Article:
This goes way beyond preventing rickets! It even goes beyond vitamin D as an immune stimulator.

The authors of a new review assessed 37 studies that evaluated vitamin D concentrations and cognitive function. The studies included various populations and age groups, but most included both men and women over 65 years of age. As part of the review, the authors conducted two meta-analyses: one to compare the mean vitamin D concentration between participants with Alzheimer’s disease (AD) and controls and one to compare mean mental status scores between participants with low vitamin D levels and those with higher levels.

The authors report that participants with Alzheimer’s had significantly lower vitamin D concentrations and that mental status scores were higher among participants with higher vitamin D levels. Many factors affect vitamin D concentrations: skin pigmentation, age, genetics, sun exposure, geographic location of the participants, and time of year. Also, cognitive decline and aging may affect vitamin D levels through dietary and behavioral changes. In the brain, vitamin D has protective functions by regulating genes, directing nerve growth factor, controlling neurotransmitters, and clearing amyloid plaques (a hallmark of Alzheimer’s).

A British study, presented at the Alzheimer’s Association’s International Conference in Honolulu (July 2010) showed that older men and women with low levels of vitamin D are nearly four times as likely to have problems with their memory, attention and logic.

A related report, also published July 2010 by some of the same researchers, in the Archives of Internal Medicine had similar results. It reported that older men and women with low levels of vitamin D don’t do as well on tests of reasoning, learning and memory as those with higher levels.

Participants completed interviews about their health history, had medical examinations, provided blood samples and took tests measuring thinking skills at the start of the study and again after three years and six years.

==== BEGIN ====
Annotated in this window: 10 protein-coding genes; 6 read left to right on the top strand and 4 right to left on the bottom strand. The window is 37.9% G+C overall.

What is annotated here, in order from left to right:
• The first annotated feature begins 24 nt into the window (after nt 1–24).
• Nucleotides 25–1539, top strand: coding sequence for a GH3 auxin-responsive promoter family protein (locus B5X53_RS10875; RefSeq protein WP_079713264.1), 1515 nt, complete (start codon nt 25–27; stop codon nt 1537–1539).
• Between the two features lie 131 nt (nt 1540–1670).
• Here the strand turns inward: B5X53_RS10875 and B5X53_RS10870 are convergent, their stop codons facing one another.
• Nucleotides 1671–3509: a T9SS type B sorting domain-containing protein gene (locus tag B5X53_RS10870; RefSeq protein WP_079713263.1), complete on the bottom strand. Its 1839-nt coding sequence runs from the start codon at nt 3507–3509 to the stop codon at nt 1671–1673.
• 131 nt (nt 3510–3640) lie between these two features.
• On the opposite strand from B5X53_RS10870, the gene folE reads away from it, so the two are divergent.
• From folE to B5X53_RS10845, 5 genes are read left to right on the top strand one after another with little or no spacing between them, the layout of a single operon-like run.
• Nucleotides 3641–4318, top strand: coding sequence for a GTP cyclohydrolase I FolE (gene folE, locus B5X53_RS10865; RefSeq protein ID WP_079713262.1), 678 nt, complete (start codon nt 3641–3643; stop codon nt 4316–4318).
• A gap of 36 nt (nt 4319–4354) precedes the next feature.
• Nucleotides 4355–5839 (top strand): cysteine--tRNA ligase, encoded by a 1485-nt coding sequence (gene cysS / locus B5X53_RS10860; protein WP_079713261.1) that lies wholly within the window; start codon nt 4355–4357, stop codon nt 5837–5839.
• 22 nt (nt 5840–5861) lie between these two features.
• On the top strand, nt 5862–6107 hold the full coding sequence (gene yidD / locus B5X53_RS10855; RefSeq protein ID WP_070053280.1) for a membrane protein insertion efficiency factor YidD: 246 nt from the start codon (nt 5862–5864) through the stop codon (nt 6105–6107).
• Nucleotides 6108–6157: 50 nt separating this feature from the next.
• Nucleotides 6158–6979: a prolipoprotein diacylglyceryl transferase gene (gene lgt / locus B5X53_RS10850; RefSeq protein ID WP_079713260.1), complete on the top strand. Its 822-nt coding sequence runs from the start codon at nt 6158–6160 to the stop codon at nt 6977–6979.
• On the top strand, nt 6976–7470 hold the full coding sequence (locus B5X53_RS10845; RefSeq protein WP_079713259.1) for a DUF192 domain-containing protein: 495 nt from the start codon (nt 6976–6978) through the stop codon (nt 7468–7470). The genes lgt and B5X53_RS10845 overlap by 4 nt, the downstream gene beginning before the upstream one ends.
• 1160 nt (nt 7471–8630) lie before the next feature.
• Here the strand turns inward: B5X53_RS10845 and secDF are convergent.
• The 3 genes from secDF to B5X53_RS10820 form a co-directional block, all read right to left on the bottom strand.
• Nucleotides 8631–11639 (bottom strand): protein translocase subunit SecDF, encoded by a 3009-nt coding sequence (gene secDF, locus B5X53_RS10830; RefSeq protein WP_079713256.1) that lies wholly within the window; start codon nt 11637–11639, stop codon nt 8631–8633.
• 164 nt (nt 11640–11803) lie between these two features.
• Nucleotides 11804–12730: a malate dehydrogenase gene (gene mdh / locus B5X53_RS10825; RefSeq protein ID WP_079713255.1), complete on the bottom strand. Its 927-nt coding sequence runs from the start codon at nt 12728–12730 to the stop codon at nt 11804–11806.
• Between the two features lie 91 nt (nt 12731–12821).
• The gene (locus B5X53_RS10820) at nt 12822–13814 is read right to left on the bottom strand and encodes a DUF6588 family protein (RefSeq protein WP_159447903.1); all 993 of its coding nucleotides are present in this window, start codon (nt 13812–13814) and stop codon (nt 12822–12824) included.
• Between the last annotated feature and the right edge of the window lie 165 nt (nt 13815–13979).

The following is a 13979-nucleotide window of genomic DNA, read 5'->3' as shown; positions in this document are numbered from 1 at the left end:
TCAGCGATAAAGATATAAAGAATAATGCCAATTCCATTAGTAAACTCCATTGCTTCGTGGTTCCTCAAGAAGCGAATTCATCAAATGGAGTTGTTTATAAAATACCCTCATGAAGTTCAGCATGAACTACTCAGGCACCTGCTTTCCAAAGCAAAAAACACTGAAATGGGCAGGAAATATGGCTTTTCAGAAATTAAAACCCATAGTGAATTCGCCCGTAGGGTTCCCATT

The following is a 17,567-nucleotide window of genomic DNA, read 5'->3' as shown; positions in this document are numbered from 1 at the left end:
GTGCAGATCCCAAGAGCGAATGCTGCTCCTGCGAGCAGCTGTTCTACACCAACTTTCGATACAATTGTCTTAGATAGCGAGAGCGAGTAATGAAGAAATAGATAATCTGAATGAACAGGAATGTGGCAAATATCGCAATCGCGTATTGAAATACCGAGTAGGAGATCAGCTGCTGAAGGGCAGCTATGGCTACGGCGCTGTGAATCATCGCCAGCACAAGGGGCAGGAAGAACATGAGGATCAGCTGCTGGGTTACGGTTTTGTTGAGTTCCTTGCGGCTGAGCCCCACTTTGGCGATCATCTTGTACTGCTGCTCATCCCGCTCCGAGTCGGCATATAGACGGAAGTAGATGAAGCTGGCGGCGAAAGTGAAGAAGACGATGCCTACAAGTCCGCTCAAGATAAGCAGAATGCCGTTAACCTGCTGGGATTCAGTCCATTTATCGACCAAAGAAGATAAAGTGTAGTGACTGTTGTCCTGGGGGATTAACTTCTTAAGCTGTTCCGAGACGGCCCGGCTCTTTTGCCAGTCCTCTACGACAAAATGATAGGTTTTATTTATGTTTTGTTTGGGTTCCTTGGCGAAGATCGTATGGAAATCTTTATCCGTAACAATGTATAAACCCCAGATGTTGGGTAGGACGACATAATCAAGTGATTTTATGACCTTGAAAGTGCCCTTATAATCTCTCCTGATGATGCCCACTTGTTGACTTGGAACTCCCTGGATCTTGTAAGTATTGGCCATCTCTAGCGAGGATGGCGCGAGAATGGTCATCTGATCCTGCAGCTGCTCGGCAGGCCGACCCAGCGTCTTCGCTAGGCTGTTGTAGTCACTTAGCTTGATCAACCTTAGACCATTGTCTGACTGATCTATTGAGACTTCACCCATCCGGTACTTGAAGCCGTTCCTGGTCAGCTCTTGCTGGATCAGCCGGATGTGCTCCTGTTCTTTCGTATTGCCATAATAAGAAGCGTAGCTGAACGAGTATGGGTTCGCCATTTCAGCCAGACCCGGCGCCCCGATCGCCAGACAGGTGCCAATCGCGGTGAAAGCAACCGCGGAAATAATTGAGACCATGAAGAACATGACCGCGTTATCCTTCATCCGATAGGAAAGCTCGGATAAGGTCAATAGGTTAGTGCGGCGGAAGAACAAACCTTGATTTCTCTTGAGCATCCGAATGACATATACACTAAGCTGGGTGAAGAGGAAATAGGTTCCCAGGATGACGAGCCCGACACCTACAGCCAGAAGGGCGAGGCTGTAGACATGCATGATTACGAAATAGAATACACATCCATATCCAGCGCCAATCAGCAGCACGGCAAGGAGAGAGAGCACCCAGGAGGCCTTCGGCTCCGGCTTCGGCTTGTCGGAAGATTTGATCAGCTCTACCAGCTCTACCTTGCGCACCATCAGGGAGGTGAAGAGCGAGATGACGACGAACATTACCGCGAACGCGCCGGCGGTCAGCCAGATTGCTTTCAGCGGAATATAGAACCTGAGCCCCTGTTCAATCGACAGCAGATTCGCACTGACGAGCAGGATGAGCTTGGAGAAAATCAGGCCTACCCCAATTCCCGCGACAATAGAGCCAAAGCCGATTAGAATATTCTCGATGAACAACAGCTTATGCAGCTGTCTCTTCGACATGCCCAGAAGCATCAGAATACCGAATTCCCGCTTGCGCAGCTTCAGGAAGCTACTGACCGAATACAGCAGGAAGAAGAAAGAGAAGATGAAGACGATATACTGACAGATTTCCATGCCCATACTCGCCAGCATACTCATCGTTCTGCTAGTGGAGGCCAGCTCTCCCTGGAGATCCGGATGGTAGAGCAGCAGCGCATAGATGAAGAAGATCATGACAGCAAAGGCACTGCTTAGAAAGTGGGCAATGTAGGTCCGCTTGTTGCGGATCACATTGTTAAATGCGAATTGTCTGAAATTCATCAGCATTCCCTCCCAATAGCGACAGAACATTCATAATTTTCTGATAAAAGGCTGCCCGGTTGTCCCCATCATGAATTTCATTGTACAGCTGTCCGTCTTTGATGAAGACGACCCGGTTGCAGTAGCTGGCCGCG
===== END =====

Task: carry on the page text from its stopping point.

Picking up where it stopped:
The analysis reveals that compared with participants who had sufficient vitamin D levels, those who were severely deficient experienced a substantial decline in thinking and in executive function—the ability to organize thoughts, make decisions and plan ahead.

Currently, in the United States, 15 mcg of vitamin D daily is recommended for most children and adults. Vitamin D is available in few foods and supplements are available. A fat soluble vitamin, vitamin D is relatively safe, even at high doses, but muscle pain and gastrointestinal upset can result from supplementation. There is no conclusive amount of vitamin D that protects brain heath.

The review, published in the journal Neurology, does not provide new information regarding brain health and vitamin D, but it does provide a comprehensive collection of evidence that vitamin D is, at the very least, associated with a healthy brain. Interventional studies are needed to determine just how much vitamin D guarantees a better brain.

And in case you are wondering: the authors say that the link between vitamin D deficiency and cognitive decline persisted even after adjusting for diet, health and other factors!

Do you know that Multivitamin for men gives you much of what you need in a day, including vitamins D?

Better get some Multivitamin for men and start taking it, before you forget why you should!